All-in-all it’s got few ingredients and no common allergens. It also has a dry hand-feel after using it. It doubles as a reasonable cleansing agent for your hands too if you’re in a place without a sink. I would only caution you to keep some hand lotion for yourself in your child’s diaper bag since mommy and daddy hand-dermatitis is very common.
If you struggle with this, like we did, then read on. First, what is diaper rash? It’s skin breakdown and overgrowth of yeast that live in the GI tract usually as a result of excessive moisture and skin irritation from urine and feces. Second, how do you treat it?
1) Use super absorbant diapers. If you’re using cloth diapers you’ll need to stop. I recommend Pampers Swaddlers (full disclosure: my brother is a diaper engineer for Procter and Gamble, the company that makes Pampers). That being said we tried Luvs (hated the smell) and found it substantially equivalent. I cannot say whether Huggies are better or worse but I suspect they are equivalent. The main point is that you need to use a modern, well-engineered diaper that is very absorbent.
2) Frequent changes. If things are bad on the backside then go to at least hourly changes until they improve. This will also allow you to apply topical treatments more frequently.
3) Consider avoiding wipes. Changing in a laundry or kitchen sink and then using water to cleanse the backside can help reduce irritation from wipes. Nearly all baby wipes are made to strip grease and oil (it’s why your fingers feel dry after using them) so they can lead to skin breakdown on their own. Make sure you dry the skin thoroughly after washing with water.
4) Keep the diaper area very dry. Baby wipes will leave moisture behind. We use the new diaper itself to mop up that extra moisture. Some people like fans. No matter what you do it is essential to get the diaper area very dry prior to putting on creams/ointments/new diaper.
5) Skin barrier creams. If there is only mild rash then you can try Vaseline with each change (ensure the skin is dry). Vaseline is simply acting as an inert skin barrier in this case. For more advanced cases I would recommend going straight to Triple Paste. Avoid Boudreaux’s Butt Paste due to a common allergen called balsam of Peru and a lower zinc oxide concentration. Desitin Maximum Strength is a good alternative. These products all contain zinc oxide which is the active ingredient. Zinc oxide is a broad spectrum, non-specific antimicrobial compound that also acts as a gentle skin drying agent. It should be applied thickly with each diaper change.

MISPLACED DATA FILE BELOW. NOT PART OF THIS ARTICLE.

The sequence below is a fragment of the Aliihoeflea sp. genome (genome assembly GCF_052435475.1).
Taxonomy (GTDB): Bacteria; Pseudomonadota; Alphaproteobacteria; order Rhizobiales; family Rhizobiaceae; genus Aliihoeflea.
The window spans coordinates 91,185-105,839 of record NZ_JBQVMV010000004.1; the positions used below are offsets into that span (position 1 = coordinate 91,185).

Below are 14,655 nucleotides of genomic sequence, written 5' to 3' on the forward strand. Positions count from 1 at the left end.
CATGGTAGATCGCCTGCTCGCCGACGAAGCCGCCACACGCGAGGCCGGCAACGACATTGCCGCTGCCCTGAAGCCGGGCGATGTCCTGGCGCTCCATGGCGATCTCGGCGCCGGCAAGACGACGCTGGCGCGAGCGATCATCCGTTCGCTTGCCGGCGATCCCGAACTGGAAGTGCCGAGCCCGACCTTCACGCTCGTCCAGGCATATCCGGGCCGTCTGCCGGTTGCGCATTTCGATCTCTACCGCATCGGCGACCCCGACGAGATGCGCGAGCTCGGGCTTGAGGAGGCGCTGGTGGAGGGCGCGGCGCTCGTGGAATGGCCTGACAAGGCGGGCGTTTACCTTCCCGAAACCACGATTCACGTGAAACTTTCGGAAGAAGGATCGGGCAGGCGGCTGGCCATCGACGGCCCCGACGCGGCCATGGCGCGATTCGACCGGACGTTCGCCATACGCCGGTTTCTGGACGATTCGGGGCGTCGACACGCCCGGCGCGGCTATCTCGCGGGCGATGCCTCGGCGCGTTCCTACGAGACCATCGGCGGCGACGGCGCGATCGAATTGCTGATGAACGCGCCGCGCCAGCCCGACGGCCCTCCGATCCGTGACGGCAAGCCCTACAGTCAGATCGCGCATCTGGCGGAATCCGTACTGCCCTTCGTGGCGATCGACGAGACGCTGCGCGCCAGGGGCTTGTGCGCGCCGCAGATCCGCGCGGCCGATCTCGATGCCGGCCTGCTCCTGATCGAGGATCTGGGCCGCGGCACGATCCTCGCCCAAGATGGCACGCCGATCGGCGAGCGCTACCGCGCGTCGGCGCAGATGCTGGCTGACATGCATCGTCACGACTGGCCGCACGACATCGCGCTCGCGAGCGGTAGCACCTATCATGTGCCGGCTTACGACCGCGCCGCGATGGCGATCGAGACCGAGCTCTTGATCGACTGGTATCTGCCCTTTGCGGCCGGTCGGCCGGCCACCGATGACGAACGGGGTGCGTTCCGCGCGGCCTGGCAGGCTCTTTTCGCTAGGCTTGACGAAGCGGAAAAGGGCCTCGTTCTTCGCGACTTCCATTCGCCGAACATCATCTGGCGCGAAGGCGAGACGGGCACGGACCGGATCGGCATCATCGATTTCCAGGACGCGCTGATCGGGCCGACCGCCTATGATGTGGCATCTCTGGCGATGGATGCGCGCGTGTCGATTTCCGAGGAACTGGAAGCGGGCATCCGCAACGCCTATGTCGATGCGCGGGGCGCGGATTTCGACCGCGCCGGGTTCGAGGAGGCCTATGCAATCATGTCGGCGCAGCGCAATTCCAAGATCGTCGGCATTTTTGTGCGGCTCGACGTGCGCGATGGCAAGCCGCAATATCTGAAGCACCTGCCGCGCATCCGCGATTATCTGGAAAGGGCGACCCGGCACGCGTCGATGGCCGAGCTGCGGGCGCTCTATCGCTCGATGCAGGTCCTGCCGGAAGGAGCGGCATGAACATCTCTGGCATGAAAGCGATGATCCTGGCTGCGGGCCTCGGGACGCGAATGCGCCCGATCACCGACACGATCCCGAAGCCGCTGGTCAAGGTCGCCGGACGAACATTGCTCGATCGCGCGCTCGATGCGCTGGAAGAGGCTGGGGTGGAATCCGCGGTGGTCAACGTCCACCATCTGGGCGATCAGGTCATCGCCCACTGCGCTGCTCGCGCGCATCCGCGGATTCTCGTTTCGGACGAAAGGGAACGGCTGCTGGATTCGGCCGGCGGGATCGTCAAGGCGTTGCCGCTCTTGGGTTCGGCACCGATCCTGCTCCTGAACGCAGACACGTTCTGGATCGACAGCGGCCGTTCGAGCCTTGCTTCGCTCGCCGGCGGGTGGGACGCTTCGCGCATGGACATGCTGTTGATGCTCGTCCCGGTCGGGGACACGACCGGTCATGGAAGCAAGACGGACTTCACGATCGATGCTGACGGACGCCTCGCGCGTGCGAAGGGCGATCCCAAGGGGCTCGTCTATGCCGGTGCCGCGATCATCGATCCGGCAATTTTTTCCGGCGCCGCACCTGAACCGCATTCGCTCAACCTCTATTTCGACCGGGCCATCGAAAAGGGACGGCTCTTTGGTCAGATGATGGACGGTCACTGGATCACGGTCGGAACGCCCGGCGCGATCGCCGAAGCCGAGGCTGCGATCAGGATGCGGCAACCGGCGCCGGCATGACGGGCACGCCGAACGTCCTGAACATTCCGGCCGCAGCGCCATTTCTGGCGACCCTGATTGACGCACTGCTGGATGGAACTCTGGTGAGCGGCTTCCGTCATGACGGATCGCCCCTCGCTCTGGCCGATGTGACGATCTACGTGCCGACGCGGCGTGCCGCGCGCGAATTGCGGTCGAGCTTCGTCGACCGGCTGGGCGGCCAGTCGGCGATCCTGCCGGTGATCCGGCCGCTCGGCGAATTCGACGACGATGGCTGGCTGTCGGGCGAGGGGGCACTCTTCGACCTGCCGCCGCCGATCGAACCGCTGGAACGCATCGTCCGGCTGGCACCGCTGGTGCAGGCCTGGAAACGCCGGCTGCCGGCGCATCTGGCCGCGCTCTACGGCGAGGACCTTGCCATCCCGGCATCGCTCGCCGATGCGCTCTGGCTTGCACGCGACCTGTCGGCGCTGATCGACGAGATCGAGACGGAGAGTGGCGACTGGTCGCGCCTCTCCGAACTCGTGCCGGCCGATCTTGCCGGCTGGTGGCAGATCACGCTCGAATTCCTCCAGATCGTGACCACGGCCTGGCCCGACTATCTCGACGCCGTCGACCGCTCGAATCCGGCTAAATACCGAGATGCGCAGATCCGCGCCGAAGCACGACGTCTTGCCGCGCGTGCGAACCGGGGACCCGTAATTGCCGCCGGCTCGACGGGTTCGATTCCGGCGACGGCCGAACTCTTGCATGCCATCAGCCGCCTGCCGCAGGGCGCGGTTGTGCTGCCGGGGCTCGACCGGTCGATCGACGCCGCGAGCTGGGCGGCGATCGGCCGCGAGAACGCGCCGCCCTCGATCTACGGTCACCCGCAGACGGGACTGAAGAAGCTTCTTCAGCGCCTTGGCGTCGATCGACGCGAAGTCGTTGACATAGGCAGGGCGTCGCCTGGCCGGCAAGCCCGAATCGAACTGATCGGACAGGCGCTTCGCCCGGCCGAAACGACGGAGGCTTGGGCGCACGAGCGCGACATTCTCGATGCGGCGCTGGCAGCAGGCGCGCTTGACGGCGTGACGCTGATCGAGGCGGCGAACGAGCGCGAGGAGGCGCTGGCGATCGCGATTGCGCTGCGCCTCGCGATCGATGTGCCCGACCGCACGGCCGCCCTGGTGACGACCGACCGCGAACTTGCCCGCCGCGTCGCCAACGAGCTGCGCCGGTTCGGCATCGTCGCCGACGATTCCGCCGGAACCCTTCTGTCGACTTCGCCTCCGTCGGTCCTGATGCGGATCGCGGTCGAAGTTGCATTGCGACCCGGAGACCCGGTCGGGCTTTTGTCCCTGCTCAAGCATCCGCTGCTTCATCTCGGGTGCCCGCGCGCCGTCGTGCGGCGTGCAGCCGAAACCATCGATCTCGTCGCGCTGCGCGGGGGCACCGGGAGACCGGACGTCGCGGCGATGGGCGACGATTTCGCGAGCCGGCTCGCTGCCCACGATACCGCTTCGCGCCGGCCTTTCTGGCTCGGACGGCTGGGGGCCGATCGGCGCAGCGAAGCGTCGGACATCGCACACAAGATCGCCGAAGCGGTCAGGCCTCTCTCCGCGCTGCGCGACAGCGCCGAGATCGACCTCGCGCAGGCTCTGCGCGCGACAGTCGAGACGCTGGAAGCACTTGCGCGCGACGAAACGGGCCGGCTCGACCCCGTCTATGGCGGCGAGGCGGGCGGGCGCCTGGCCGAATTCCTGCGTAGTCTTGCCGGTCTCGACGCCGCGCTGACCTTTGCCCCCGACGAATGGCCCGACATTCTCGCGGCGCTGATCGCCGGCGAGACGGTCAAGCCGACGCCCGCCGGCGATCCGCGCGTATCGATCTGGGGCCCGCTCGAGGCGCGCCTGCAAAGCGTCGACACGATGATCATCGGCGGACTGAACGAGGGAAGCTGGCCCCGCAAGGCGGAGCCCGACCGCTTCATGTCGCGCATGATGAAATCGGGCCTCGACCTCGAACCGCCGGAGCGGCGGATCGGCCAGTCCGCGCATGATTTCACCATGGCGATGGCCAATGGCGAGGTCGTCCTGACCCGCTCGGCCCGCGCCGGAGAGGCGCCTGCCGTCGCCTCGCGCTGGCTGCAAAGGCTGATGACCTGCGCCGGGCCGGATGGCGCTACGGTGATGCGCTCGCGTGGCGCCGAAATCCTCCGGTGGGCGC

If the above measures fail to control the rash you should see a board-certified dermatologist immediately. A number of other conditions can be considered for rashes in this area and you need an expert to help figure out the correct cause.
Care for Mommy and Daddy
One final note. I see a lot of ‘new mom and dad’ hand-dermatitis. This is due to frequent hand washing when caring for young children. It’s important to take care of your hands as well when you have a young one at home. Here are a few simple tips:
1) Minimize hand washing. If you just changed a pee diaper do you really need to wash with soap? I would argue no. You could use a baby wipe or nothing at all. If you really wanted you could use an alcohol hand sanitizer on yourself (avoid using these on kids!). I recommend Avagard. It’s the best hand sanitizer that I’ve ever used. It’s what we use at our office as well. However, make sure you DO NOT apply it to your child.
2) Keep lotion by every sink. Keep a bottle of bland lotion (see recommendations above) by each sink. When you do wash your hands you should make it a habit to immediately dry them and then apply a thin coat of lotion to your hands.
3) Keep lotion in the baby bag. A small container of Vanicream Lite is a great option. Again, this isn’t for baby, but it’s for you everytime you think about it. It should be the final step after changing a diaper and washing up: apply lotion to your hands.